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How to Live so You Die Without Regrets

By HERWriter
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How You Can Live so You Can Die Without Regrets Olga Lyubkin/Fotolia

In the sixth century, Saint Benedict instructed the monks in his monastery, “Keep death always before your eyes.” Maintaining awareness of death is an ancient spiritual practice that nurtures humility and perspective.

If we keep the finality of death in our minds, our day-to-day struggles reduce to their proper proportions. There is a clarity to the impact of our choices, we choose better, and make less room for regrets at the end of life.

Brother David Steindl-Rast wrote for the blog Parabola, “The finality of death is meant to challenge us to decision, the decision to be fully present here now. . . .” How can we choose to be present, and live a life that leaves no room for regret?

Work this weekend or take the kids to the mountains? Is a new sofa worth the time, money and sacrifice? Are my over-scheduled days sapping the joy and spontaneity out of my life? Out of my children’s lives?

Writer Bronnie Ware spent years working in palliative care. She spent time with the dying in their last three to 12 weeks, and began to notice five common themes among those people who expressed having regrets.

She shares these themes on her blog post, “Regrets of the Dying.”

1) “I wish I’d had the courage to live a life true to myself, not the life others expected of me.”

2) “I wish I didn’t work so hard.”

3) “I wish I’d had the courage to express my feelings.”

4) “I wish I had stayed in touch with my friends.”

5) “I wish that I had let myself be happier.”

None of us knows the number of our days. Are we living an authentic life? Do you love your job, where you live? Have you created a standard of living that requires long work hours and overtime? Would you be happier with fewer material possessions and more time with your family?

How is your emotional intelligence? Do you express how you honestly feel, or hang onto resentments? For a description of emotional intelligence, watch this EmpowHer video.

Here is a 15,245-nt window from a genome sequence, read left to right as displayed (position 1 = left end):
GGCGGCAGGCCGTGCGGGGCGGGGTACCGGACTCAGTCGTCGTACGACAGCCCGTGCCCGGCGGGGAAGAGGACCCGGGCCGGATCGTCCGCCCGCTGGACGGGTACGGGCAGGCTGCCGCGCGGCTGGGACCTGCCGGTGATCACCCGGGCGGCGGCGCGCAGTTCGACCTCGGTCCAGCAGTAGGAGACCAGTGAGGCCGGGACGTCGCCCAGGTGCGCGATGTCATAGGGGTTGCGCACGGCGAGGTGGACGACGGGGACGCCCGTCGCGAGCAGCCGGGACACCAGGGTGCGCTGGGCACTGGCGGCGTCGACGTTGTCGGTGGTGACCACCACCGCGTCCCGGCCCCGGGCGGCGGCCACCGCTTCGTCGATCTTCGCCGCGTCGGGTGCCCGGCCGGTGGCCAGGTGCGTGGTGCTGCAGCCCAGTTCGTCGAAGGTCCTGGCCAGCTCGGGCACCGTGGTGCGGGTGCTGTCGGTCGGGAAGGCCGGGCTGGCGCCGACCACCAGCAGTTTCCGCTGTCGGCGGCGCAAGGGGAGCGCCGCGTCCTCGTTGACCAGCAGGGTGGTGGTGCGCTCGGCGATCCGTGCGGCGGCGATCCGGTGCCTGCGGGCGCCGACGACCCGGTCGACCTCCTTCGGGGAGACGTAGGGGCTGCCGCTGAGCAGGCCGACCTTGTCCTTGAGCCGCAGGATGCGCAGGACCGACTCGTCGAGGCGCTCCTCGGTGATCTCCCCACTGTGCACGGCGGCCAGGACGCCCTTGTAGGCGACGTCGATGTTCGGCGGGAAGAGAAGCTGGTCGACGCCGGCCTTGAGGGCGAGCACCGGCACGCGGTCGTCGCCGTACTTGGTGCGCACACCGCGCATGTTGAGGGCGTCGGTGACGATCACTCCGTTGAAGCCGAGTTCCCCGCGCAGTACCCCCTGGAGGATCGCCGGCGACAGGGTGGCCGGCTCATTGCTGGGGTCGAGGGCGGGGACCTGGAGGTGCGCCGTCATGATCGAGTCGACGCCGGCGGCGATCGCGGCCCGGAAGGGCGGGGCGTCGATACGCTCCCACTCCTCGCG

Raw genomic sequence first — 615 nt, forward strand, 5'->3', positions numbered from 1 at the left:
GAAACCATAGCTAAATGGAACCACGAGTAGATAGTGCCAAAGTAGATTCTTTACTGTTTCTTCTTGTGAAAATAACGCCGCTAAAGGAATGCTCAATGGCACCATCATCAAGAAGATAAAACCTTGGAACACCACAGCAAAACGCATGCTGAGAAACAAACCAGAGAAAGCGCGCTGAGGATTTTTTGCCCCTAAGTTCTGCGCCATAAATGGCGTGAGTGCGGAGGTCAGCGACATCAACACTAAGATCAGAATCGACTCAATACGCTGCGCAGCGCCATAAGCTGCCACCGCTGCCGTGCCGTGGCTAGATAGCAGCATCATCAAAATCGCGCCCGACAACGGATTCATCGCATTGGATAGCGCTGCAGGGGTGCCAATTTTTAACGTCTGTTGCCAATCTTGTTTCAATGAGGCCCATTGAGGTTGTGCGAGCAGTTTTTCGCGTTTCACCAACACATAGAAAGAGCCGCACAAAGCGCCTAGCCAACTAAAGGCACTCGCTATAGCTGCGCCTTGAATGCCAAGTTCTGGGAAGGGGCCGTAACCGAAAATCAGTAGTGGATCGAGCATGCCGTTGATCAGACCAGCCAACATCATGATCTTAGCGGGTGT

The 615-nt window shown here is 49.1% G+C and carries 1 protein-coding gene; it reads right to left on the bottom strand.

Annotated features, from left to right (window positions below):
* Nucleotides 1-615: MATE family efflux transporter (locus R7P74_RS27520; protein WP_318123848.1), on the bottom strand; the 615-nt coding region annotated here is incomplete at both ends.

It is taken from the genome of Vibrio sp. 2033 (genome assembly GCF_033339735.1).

Are you taking time to nurture friendships with phone calls, notes and visits? Is there someone who would love an invitation to dinner? Are you happy?

In her book “The Wheel of Life: A Memoir of Living and Dying,” Elisabeth Kübler-Ross wrote, “It is very important that you do only what you love to do. You may be poor, you may go hungry, you may live in a shabby place, but you will totally live. And at the end of your days, you will bless your life because you have done what you came here to do.”

None of us has unlimited time. Do what you came here to do. Start now.


1) Parabola—the Search for Meaning. parabola-magazine.tumblr.com. Retrieved January 11, 2016.

2) Regrets of the Dying. BronnieWare.com. Retrieved January 11, 2016.

Reviewed January 11, 2016
by Michele Blacksberg RN
Edited by Jody Smith

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We value and respect our HERWriters' experiences, but everyone is different. Many of our writers are speaking from personal experience, and what's worked for them may not work for you. Their articles are not a substitute for medical advice, although we hope you can gain knowledge from their insight.

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